m. 13 Nov 1160
m. 28 APR 1180
Facts and Events
Philip II Augustus (; 21 August 1165 – 14 July 1223) was the King of France from 1180 to 1223, and the first to be called by that title. His predecessors had been known as Roi des Francs (King of the Franks) but from 1190 onward Philip was known as ''Roi de France'' (King of France). A member of the House of Capet, Philip Augustus was born at Gonesse in the Val-d'Oise, the son of Louis VII and of his third wife, Adela of Champagne. He was originally nicknamed Dieudonné ("God-given") because he was the first son of Louis VII late in his father's life.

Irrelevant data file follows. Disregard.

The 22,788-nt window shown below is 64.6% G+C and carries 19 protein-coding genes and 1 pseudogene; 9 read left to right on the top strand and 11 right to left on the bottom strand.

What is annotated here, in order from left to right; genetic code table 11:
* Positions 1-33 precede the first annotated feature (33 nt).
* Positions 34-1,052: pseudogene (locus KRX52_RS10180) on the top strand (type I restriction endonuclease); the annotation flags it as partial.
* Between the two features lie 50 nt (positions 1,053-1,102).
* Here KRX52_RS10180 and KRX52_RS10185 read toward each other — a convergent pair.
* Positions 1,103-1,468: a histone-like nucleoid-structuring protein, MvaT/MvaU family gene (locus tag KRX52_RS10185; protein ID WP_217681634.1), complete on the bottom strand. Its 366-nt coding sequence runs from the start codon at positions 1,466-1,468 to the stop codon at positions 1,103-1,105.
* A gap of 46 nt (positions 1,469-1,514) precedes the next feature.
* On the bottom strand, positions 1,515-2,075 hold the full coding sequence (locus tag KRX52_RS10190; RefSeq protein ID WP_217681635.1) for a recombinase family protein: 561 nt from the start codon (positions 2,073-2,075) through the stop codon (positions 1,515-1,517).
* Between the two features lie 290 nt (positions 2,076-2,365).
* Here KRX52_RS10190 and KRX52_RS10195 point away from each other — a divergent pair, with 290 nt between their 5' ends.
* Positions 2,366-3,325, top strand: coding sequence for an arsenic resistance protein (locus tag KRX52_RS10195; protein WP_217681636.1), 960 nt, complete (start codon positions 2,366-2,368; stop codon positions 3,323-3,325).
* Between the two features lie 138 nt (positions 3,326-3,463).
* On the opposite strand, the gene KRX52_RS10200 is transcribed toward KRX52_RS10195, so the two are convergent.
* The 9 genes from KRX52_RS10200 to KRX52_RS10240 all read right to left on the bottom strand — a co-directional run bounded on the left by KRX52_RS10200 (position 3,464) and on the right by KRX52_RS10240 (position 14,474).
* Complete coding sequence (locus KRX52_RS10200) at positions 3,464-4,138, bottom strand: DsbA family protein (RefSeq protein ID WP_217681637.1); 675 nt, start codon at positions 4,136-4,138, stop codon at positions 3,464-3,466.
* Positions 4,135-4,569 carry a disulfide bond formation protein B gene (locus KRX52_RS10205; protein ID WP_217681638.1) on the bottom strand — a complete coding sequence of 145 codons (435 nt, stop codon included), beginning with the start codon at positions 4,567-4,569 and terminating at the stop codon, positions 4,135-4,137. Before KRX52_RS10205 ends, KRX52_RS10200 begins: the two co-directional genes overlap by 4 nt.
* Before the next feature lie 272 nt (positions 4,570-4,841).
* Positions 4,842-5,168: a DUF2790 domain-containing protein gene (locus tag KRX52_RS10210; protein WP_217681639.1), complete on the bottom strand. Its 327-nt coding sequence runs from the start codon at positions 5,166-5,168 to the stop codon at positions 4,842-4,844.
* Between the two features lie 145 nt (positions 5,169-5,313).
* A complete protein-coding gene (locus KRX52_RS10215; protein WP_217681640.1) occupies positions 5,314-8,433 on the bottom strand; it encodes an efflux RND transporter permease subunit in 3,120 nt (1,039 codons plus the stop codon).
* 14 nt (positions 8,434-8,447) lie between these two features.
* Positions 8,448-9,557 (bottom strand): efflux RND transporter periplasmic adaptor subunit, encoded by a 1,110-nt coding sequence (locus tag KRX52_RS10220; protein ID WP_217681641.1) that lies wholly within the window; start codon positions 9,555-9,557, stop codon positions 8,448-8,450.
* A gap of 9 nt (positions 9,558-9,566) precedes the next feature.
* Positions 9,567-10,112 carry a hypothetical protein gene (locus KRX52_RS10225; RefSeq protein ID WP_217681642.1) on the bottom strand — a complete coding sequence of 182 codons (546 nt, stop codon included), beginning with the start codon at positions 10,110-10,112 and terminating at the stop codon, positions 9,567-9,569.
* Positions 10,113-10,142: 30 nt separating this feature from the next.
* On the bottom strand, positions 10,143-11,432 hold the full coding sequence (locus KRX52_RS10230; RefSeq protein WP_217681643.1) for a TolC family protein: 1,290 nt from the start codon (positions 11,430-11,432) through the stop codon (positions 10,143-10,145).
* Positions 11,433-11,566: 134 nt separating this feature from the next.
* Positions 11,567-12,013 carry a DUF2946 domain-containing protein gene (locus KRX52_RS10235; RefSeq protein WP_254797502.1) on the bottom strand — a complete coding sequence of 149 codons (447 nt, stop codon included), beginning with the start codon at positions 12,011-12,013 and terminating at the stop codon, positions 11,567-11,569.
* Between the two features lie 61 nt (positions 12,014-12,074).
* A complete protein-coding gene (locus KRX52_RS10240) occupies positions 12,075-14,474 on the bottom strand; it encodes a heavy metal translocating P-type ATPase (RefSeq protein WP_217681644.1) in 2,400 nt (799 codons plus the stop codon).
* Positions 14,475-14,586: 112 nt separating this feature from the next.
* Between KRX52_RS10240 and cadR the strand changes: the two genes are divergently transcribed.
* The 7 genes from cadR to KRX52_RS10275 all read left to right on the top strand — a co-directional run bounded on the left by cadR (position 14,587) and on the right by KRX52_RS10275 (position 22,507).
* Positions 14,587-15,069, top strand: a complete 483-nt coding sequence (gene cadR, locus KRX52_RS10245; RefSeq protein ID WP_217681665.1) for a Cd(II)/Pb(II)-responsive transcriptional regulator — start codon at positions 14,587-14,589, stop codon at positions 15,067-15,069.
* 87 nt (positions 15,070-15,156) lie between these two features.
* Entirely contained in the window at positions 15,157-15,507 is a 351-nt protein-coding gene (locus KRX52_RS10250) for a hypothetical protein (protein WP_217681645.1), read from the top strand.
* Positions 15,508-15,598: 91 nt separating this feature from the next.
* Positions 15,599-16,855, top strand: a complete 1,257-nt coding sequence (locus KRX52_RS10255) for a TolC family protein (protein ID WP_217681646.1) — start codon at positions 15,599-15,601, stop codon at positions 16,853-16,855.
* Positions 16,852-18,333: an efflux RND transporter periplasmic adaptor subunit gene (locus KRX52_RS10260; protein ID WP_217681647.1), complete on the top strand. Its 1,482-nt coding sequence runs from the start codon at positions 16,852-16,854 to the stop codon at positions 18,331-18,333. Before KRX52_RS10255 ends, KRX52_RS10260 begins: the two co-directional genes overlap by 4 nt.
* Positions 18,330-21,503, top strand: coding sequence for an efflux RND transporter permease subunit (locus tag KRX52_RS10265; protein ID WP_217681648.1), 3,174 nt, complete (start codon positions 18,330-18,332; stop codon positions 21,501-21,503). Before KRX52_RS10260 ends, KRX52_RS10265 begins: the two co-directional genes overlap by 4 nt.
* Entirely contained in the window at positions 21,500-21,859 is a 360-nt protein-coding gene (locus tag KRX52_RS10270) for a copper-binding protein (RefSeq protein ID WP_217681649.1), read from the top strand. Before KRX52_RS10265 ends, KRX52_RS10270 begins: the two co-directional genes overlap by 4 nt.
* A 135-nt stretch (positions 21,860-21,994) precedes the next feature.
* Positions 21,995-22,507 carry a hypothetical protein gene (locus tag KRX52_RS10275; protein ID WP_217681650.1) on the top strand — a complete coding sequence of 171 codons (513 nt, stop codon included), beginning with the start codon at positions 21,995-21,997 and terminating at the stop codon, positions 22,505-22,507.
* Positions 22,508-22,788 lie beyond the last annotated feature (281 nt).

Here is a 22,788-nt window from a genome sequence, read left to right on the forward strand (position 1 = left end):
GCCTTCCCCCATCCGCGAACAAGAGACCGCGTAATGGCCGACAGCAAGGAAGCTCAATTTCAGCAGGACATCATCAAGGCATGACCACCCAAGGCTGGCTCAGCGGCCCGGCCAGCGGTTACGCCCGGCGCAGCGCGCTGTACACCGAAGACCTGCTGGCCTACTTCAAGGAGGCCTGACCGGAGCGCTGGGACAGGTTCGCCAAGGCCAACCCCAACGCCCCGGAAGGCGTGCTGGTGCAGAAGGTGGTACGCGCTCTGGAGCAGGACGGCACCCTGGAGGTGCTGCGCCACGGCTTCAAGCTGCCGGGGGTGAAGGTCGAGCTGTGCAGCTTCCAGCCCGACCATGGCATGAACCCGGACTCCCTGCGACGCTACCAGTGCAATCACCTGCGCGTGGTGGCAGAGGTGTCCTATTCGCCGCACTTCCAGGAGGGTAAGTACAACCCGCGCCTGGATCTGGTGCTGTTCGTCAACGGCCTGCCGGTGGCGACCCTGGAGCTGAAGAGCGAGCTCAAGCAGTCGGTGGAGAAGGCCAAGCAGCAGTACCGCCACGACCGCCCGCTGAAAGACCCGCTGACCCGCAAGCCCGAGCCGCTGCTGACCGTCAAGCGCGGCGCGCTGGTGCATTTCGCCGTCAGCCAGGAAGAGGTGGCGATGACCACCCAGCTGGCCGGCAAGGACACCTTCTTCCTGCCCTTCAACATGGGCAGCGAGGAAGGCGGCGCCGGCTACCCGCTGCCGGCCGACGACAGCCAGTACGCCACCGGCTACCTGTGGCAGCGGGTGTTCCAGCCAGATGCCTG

Philip was one of the most successful medieval French monarchs in expanding the royal demesne and the influence of the monarchy. He broke up the great Angevin Empire and defeated a coalition of his rivals (German, Flemish and English) at the Battle of Bouvines in 1214. He reorganized the government, bringing financial stability to the country and thus making possible a sharp increase in prosperity. His reign was popular with ordinary people because he checked the power of the nobles and passed some of it on to the growing middle class.